What Is a Congenital Hemangioma?
A congenital hemangioma (hee-man-jee-OH-muh) is a type of birthmark that happens when a tangled group of blood vessels grow in or under a baby's skin. Congenital means present at birth, so babies who have these hemangiomas are born with them.
Congenital hemangiomas are less common and act differently from other kinds of hemangiomas seen in newborns.
What Are the Signs & Symptoms of a Congenital Hemangioma?
Most congenital hemangiomas are a circle or oval, but they can take any shape. They can be as large as 10 cm, and may range in color from pink to blue to very dark purple. They might look swollen and feel warm to the touch.
There are two types of congenital hemangiomas:
- rapidly involuting congenital hemangioma (RICH) — This type of hemangioma shrinks (involutes) without treatment and is mostly gone by the time a child is 12–24 months old.
- non-involuting congenital hemangioma (NICH) — This type of hemangioma does not shrink.
A congenital hemangioma that has both types mixed together is called a partially involuting congenital hemangioma (PICH).
A congenital hemangioma will grow as a baby grows, but not at a faster rate than the baby does. This means that the hemangioma will stay roughly the same size relative to the baby's body. This is called proportional growth. A RICH may have some proportional growth before it starts shrinking, but a NICH will continue proportional growth until the child is fully grown.
What Causes a Congenital Hemangioma?
The cause of congenital hemangiomas is unknown. Hemangiomas may run in families, but no genetic cause has been found.
Who Gets Congenital Hemangiomas?
Congenital hemangiomas are fairly rare. No risk factors have been found.
How Are Congenital Hemangiomas Diagnosed?
Congenital hemangiomas are often seen before birth on ultrasound images. An MRI may also provide helpful information about the hemangioma's size, blood flow, and connection to other body parts or blood vessels.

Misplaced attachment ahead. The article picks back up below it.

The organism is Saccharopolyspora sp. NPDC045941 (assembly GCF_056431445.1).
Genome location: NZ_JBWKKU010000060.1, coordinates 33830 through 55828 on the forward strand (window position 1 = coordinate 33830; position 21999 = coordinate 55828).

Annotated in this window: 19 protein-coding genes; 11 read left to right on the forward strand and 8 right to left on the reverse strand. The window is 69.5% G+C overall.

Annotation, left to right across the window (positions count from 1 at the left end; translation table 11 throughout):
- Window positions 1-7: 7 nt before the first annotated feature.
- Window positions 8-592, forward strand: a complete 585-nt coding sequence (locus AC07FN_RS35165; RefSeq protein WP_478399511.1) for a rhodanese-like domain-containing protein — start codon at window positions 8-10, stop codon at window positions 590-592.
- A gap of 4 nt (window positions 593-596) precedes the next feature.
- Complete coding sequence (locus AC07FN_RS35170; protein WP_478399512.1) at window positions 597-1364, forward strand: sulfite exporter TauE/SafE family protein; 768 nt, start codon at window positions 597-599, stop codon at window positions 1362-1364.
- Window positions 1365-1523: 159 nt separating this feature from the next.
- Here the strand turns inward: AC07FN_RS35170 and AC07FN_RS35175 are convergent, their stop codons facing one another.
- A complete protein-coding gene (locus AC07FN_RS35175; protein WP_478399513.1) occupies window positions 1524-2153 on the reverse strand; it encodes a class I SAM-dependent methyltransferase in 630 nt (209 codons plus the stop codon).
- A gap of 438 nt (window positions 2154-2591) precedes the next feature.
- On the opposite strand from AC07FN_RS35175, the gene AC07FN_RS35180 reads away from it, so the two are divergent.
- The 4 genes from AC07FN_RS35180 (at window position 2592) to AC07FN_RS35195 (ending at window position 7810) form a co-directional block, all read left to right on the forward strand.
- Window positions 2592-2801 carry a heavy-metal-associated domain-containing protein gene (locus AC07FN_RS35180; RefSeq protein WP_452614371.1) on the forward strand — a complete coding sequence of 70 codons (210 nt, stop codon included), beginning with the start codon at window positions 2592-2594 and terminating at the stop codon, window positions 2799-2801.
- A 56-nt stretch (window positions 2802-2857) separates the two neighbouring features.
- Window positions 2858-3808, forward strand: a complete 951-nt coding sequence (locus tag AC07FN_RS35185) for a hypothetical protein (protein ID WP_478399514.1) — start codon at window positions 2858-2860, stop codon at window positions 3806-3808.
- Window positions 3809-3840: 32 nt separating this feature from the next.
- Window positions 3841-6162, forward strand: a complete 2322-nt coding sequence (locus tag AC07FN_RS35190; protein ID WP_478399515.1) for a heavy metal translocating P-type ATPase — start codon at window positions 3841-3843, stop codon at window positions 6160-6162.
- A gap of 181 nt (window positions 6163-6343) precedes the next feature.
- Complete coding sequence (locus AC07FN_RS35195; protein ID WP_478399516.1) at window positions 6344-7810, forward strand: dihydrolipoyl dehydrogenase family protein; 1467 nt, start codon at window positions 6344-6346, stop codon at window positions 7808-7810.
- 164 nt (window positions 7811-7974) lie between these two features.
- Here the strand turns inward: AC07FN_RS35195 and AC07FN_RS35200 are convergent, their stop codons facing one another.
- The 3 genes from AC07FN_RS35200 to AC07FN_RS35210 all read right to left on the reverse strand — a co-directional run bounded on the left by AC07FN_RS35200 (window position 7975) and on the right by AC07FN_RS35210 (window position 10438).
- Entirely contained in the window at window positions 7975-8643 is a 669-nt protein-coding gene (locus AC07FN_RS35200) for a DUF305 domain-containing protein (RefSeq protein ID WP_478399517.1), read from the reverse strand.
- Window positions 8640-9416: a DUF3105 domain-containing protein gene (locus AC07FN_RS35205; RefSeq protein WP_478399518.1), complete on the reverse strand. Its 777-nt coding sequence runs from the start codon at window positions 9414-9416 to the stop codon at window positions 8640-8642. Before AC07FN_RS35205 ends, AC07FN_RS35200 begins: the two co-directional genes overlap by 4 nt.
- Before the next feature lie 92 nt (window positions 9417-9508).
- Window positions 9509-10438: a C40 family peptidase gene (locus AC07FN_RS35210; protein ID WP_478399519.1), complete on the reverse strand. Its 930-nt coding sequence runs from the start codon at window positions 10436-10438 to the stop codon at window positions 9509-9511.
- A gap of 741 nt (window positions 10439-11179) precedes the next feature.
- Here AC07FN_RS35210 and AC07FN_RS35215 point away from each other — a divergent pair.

To see whether a congenital hemangioma is a RICH or NICH and to help decide how best to treat it, doctors may do a biopsy to examine cells under a microscope.
How Are Congenital Hemangiomas Treated?
A RICH usually won't need treatment because most shrink on their own. The skin usually looks better if a hemangioma shrinks naturally rather than being treated.
Treatment might be done for either kind of congenital hemangioma (RICH or NICH) if it:
- has broken down the skin (ulcerated)
- bleeds often
- interferes with breathing or vision
- makes the heart work too hard pumping blood
Multiple treatments might be used:
- ligation: tying off the blood supply to the hemangioma in a surgical procedure
- excision: removing the hemangioma with surgery
- embolization: using a long, thin tube (catheter) placed in the blood vessel to block the blood flow to the hemangioma
After a congenital hemangioma shrinks or is surgically removed, it's unlikely to come back. It may leave a flap of stretched skin that can be surgically removed.
A baby born with a congenital hemangioma does not have any higher risk for other health problems than other newborns.
- Infantile Hemangiomas
- Hemangiomas: Suzanne's Story
- Looking at Your Newborn: What's Normal
- Arteriovenous Malformations
- CLOVES Syndrome
- Neurocutaneous Syndromes
- Port-Wine Stains
- Venous Malformations
Note: All information is for educational purposes only. For specific medical advice, diagnoses, and treatment, consult your doctor.
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